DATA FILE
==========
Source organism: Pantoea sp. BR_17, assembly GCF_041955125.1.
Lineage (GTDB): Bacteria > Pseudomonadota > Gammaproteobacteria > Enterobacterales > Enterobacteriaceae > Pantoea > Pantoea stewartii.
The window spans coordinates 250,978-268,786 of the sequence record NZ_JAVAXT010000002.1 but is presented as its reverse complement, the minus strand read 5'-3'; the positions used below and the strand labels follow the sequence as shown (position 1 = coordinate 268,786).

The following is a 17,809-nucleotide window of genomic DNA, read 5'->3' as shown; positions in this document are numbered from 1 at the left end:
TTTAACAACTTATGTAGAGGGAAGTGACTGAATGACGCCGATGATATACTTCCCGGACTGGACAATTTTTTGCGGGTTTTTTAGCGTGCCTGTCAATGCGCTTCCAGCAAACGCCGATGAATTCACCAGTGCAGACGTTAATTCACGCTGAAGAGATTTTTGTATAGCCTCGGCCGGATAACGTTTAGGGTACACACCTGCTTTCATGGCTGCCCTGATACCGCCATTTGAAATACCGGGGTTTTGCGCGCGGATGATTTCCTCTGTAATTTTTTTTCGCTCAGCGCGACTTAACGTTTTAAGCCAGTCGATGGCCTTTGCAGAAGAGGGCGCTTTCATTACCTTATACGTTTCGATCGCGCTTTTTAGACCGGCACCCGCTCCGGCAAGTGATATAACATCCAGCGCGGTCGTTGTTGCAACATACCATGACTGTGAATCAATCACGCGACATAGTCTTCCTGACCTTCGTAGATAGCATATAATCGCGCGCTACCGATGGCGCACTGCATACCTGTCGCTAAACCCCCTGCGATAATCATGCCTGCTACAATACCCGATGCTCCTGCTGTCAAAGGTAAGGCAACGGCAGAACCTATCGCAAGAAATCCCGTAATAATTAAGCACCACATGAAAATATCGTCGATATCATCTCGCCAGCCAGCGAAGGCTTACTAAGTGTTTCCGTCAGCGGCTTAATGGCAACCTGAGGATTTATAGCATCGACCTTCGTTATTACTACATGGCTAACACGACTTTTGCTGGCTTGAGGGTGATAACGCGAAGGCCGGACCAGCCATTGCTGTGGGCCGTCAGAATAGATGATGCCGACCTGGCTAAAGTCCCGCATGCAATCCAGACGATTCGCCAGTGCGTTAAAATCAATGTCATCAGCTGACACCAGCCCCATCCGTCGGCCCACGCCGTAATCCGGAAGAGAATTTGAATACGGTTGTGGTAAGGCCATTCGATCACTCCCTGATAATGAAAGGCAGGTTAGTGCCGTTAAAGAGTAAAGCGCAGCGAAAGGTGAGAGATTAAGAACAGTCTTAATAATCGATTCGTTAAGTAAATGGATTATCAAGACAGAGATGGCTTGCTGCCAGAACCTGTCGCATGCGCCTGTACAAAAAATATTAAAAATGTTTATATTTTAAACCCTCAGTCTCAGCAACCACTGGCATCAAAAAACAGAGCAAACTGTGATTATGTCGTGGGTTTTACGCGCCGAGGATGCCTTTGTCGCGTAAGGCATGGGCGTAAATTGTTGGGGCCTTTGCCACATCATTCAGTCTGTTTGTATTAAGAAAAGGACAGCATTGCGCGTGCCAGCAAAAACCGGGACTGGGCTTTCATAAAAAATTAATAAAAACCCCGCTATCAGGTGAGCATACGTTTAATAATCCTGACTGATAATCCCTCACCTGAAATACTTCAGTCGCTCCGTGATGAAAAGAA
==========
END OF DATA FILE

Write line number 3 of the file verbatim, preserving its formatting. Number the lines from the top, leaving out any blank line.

The window spans coordinates 250,978-268,786 of the sequence record NZ_JAVAXT010000002.1 but is presented as its reverse complement, the minus strand read 5'-3'; the positions used below and the strand labels follow the sequence as shown (position 1 = coordinate 268,786).